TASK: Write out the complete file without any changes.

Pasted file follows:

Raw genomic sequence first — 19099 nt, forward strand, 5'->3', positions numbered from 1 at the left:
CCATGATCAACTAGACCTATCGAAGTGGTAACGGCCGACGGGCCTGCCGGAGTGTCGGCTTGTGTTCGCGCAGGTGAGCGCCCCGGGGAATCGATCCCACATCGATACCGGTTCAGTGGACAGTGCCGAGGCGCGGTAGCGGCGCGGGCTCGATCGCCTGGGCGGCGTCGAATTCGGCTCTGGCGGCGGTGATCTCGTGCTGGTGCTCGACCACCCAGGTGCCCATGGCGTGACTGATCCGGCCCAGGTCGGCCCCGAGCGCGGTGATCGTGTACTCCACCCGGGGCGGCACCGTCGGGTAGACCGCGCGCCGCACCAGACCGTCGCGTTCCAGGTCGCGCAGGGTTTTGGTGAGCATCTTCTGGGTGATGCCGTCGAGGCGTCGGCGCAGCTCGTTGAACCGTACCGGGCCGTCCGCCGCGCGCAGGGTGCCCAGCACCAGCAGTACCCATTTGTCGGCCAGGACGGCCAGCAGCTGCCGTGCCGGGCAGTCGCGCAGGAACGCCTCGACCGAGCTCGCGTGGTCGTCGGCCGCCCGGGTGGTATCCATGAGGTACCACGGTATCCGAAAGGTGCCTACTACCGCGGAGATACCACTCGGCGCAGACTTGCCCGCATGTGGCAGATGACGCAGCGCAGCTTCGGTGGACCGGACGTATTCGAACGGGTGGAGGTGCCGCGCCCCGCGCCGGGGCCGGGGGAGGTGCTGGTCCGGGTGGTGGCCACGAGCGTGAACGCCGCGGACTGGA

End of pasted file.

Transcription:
Raw genomic sequence first — 19099 nt, forward strand, 5'->3', positions numbered from 1 at the left:
CCATGATCAACTAGACCTATCGAAGTGGTAACGGCCGACGGGCCTGCCGGAGTGTCGGCTTGTGTTCGCGCAGGTGAGCGCCCCGGGGAATCGATCCCACATCGATACCGGTTCAGTGGACAGTGCCGAGGCGCGGTAGCGGCGCGGGCTCGATCGCCTGGGCGGCGTCGAATTCGGCTCTGGCGGCGGTGATCTCGTGCTGGTGCTCGACCACCCAGGTGCCCATGGCGTGACTGATCCGGCCCAGGTCGGCCCCGAGCGCGGTGATCGTGTACTCCACCCGGGGCGGCACCGTCGGGTAGACCGCGCGCCGCACCAGACCGTCGCGTTCCAGGTCGCGCAGGGTTTTGGTGAGCATCTTCTGGGTGATGCCGTCGAGGCGTCGGCGCAGCTCGTTGAACCGTACCGGGCCGTCCGCCGCGCGCAGGGTGCCCAGCACCAGCAGTACCCATTTGTCGGCCAGGACGGCCAGCAGCTGCCGTGCCGGGCAGTCGCGCAGGAACGCCTCGACCGAGCTCGCGTGGTCGTCGGCCGCCCGGGTGGTATCCATGAGGTACCACGGTATCCGAAAGGTGCCTACTACCGCGGAGATACCACTCGGCGCAGACTTGCCCGCATGTGGCAGATGACGCAGCGCAGCTTCGGTGGACCGGACGTATTCGAACGGGTGGAGGTGCCGCGCCCCGCGCCGGGGCCGGGGGAGGTGCTGGTCCGGGTGGTGGCCACGAGCGTGAACGCCGCGGACTGGA